Homer called it “liquid gold”. Its mystical glow illuminated history.

Olive oil has been more than mere food to the peoples of the Mediterranean: it has been medicinal, magical, an endless source of fascination and wonder and the fountain of great wealth and power.

The olive tree is known as a symbol of abundance, glory and peace. Its leafy branches have been used to crown the victorious in friendly games and bloody war, and the oil of its fruit has anointed the noblest of heads throughout history.

Olive crowns and olive branches are emblems of benediction and purification that were ritually offered to deities and powerful figures: some were even found in Tutankhamen’s tomb.

Today we value extra-virgin olive oil for its nutritional and healthful virtues. It is the most digestible of the edible fats: it helps to assimilate vitamins A, D and K; it contains so-called essential acids that cannot be produced by our own bodies and slows down the aging process.

It is also valued for its culinary virtues and sensory properties of: flavor, bouquet, and color.

What is olive oil?

Olive oil is a fat extracted from olives. It is used in cooking to enhance the flavor of foods, as a dressing, and as an oil for sautéing and frying. It is also used as a moisturizer and in soaps. Olive oil is considered to be a healthy fat because of its high content of monounsaturated fat in the form of oleic fatty acid and polyphenols.

How is Olive Oil made?

Olive oil is made from pressing or crushing tree ripened olives. It can undergo a variety of different processes but at its simplest, the olives are picked, the leaves, stems and any dirt are removed and the olives are ground into a paste. A press then separates the oil from the paste and the oil is bottled.

Extra Virgin Olive oil is probably the only oil that can be eaten as soon as it has been pressed from the fruit and the oil retains the flavor, aroma and vitamins that it contained when it was in the raw state of being an olive on the tree.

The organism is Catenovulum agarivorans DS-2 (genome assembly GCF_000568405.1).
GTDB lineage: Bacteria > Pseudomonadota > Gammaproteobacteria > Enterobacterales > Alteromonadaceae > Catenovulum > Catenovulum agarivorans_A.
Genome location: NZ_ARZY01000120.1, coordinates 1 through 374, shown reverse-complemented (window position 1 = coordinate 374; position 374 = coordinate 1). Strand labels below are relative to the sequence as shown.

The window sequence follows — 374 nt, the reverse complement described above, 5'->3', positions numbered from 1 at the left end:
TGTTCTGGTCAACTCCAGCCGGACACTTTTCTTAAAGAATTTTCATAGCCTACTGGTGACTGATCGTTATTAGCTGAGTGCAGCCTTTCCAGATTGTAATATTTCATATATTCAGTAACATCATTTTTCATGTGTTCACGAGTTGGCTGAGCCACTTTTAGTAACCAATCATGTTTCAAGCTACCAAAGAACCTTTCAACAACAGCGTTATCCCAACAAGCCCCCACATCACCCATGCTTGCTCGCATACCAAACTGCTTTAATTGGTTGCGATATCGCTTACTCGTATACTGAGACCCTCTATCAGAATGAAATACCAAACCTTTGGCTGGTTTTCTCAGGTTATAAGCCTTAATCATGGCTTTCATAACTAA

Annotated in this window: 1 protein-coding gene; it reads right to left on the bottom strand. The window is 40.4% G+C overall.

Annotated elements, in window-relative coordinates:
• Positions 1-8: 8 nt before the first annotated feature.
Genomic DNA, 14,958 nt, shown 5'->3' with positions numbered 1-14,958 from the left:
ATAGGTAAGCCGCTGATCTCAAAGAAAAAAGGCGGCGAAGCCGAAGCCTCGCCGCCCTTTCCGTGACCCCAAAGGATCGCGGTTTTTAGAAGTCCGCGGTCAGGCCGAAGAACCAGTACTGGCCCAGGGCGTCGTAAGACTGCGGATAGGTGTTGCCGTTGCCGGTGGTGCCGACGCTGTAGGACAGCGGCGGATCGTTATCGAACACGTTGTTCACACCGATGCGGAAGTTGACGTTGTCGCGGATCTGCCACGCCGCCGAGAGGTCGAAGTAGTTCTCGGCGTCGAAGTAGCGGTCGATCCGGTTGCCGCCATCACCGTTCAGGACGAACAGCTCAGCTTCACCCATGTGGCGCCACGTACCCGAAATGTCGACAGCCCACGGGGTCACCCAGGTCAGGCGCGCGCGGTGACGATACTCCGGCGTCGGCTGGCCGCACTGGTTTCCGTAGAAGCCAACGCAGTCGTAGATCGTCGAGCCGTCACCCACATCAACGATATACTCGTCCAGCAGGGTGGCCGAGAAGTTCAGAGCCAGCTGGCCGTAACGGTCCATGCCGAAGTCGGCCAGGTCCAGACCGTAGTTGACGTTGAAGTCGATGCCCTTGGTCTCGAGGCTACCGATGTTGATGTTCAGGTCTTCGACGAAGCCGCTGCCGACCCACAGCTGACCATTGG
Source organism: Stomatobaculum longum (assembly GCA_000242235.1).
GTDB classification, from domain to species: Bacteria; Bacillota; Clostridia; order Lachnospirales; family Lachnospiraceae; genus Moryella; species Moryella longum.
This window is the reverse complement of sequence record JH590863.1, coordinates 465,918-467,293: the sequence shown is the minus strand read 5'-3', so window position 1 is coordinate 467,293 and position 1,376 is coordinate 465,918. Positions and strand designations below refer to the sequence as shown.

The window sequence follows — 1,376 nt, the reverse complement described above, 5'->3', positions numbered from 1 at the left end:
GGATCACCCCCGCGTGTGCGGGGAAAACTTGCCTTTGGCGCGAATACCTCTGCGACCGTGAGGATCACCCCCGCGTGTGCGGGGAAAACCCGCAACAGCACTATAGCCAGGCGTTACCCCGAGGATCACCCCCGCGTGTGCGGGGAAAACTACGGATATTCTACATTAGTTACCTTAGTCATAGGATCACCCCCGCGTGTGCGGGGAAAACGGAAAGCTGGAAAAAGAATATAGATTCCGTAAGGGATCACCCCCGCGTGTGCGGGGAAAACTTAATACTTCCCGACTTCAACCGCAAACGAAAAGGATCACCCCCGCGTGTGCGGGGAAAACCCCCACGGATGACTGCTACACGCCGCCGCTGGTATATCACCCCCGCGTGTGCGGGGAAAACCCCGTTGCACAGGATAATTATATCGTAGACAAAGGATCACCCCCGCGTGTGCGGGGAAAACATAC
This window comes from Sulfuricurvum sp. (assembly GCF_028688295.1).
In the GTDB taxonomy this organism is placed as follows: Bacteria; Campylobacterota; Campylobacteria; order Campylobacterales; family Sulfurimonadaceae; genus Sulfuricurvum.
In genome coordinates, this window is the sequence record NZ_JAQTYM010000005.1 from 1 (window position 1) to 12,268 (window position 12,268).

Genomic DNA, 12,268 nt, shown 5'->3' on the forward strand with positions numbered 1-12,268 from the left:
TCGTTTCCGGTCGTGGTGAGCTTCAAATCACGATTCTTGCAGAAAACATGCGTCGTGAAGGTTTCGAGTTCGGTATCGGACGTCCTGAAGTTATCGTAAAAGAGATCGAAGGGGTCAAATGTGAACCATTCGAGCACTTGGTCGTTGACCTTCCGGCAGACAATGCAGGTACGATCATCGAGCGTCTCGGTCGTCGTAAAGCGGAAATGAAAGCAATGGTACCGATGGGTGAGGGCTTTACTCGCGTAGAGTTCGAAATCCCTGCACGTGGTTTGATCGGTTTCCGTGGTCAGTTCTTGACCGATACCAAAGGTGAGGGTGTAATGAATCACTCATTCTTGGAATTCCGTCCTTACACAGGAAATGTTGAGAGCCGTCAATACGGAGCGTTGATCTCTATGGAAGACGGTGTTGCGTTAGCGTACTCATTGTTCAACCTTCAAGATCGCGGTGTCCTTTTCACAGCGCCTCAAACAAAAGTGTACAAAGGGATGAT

Types of Olive Oil

Extra Virgin Olive Oil

Is the oil that is extracted from the first pressing of the olives. This type of oil undergoes the least amount of processing and therefore has the richest flavor and aroma. Extra Virgin Olive Oil is generally considered to be the

best and is therefore the most expensive. No refined oil is added to this oil.

Olive Oil of the Month Club
Olive Oil of the Month club


Is the oil extracted from the second pressing of the olives. It is slightly more acidic than extra virgin. The taste is good but not as flavorsome as extra virgin olive oil. No refined oil is added to this oil.


Is generally a blend of refined olive oil with a mix of either extra virgin or virgin oil.

Olive oil

Is a blend of refined oil and virgin oil and generally lacks a strong flavor.

There are other types of olive oil such as Olive-pomace oil which is a poor quality blend of refined pomace olive oil and possibly some virgin oil. It is made from the pips and ground flesh after the pressing and although is fit for consumption it may not be called olive oil. Olive pomace oil is often used in soap or for industrial purposes.
Check out the labels when you are buying Olive oil. If the label doesn’t state “virgin” then you are buying a lower grade produce. “100% Pure Olive Oil” is often the lowest quality available for purchase.

Where the label states “Made from refined olive oils” it generally means that although the essence of the olives were captured, the taste and acidity were chemically produced.

Don’t be taken in with a label that states “Light olive oil”. What this really means is that the product is a refined olive oil, not that it has a lower fat content. All Olive oil has a standard 120 calories per tablespoon (34 J/ml).